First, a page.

# How do you find the number of valence electrons in a ion?

Dec 27, 2016

Let's take examples from Group 15 (nitrogen), Group 16 (oxygen), and Group 17 (fluorine). All of these are non-metals, and they tend to be (STRONGLY) oxidizing; that is they accept electron density to give ions that are isoelectronic with the next Noble Gas. Nitrogen thus forms a ${N}^{3 -}$ ion, oxygen an ${O}^{2 -}$ ion, and, fluorine, by reason of its electron count the most strongly oxidizing element on the table, a ${F}^{-}$ ion.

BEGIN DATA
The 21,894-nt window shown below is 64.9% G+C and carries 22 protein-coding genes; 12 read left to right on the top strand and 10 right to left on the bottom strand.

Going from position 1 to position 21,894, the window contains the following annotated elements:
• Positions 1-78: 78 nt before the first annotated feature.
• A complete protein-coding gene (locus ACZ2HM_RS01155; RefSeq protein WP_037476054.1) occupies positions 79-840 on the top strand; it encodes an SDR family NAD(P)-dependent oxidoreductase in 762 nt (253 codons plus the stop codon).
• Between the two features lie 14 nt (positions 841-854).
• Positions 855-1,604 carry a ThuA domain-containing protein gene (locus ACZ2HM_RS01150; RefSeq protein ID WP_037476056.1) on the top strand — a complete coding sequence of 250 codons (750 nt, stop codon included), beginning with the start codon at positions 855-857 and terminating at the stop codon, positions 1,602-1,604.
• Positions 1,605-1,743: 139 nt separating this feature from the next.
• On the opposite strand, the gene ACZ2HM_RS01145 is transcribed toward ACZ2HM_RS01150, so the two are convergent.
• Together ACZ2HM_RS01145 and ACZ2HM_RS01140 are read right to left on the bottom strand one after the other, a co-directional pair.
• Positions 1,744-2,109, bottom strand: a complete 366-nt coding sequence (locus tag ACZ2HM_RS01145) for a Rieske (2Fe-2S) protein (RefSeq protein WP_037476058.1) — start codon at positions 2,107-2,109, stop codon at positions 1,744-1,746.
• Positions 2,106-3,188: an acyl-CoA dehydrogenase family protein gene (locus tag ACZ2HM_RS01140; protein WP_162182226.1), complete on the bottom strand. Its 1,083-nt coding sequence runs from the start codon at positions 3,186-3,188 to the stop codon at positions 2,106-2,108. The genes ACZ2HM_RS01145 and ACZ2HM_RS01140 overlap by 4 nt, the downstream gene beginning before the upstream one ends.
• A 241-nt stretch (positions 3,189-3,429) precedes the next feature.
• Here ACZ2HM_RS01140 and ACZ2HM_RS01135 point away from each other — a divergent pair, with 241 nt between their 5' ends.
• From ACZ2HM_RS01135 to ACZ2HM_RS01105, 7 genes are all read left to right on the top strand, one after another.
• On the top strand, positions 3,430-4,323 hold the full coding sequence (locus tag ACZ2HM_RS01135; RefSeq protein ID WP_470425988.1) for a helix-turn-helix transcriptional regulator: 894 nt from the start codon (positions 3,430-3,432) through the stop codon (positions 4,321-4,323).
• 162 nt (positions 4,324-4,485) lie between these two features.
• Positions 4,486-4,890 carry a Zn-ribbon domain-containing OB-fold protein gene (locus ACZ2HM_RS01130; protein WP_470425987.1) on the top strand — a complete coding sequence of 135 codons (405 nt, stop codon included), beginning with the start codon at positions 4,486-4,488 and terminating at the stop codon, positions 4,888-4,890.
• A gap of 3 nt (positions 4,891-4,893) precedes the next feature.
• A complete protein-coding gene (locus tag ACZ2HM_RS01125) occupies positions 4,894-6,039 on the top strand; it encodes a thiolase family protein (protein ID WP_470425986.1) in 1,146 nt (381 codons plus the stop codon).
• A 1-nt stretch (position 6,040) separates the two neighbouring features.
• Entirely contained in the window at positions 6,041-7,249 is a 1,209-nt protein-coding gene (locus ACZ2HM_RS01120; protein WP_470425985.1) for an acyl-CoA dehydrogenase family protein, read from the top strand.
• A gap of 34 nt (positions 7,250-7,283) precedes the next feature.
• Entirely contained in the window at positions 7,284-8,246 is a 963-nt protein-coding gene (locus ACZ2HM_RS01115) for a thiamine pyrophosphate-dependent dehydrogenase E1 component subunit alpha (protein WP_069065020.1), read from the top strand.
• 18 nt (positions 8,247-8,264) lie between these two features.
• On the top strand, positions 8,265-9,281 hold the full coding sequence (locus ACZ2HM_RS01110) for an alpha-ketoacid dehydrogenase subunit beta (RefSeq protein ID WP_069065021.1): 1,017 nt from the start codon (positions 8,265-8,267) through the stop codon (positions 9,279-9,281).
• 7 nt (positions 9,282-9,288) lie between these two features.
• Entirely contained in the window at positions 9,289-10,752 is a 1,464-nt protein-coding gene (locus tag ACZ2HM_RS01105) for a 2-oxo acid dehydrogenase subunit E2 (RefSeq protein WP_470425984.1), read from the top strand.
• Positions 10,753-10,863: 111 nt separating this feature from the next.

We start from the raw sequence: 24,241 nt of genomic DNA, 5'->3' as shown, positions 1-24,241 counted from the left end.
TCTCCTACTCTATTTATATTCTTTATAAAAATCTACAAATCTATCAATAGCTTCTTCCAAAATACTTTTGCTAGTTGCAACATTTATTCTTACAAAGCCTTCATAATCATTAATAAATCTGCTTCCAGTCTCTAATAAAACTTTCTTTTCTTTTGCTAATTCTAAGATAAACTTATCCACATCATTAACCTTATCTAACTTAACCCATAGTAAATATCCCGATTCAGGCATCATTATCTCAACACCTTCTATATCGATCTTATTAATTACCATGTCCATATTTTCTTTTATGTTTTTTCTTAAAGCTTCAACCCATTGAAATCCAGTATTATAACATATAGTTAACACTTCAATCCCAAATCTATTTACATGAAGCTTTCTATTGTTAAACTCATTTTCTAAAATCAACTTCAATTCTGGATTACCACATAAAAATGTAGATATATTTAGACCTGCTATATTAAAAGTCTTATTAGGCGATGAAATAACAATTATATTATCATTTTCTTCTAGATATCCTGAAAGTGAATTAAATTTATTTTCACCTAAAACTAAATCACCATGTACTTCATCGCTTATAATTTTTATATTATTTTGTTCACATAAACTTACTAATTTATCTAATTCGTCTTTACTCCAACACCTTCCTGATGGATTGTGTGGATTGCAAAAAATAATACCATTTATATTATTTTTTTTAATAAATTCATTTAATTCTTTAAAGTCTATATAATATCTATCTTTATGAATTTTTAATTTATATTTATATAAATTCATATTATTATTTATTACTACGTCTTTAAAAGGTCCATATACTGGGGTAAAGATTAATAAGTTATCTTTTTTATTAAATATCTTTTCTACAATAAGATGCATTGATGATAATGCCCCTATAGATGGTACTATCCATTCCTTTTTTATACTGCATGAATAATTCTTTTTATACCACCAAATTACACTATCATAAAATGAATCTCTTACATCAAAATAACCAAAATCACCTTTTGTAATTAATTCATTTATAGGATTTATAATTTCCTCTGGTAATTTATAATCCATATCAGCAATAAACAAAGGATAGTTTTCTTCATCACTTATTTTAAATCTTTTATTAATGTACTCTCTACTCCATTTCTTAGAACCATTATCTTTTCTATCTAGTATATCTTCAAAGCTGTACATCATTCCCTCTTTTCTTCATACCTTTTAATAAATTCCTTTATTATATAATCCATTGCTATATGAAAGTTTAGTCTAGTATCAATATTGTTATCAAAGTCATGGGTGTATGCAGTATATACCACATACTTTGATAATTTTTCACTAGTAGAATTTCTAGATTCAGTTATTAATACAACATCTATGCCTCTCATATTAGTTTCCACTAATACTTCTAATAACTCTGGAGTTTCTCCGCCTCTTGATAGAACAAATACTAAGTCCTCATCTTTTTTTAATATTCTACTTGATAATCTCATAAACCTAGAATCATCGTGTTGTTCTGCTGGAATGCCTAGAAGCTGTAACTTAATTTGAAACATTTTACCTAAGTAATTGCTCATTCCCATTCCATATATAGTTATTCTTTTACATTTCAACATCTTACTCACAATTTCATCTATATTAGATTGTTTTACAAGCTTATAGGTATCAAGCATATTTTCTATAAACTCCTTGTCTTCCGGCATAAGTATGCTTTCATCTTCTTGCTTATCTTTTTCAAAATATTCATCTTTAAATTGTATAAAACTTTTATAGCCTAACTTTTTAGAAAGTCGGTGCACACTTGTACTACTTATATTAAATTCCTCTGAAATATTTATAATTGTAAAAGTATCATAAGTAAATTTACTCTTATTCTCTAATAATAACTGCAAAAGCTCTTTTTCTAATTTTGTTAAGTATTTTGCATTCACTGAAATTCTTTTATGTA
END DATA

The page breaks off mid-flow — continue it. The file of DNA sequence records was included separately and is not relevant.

All of these ions have a full valence shell, and are isoelectronic with $N e$, which possesses a full valence configuration of $1 {s}^{2} 2 {s}^{2} 2 {p}^{6}$; this is the origin of the electron shell idea of $2 : 8 : 8$ etc. that we learnt in lower high school.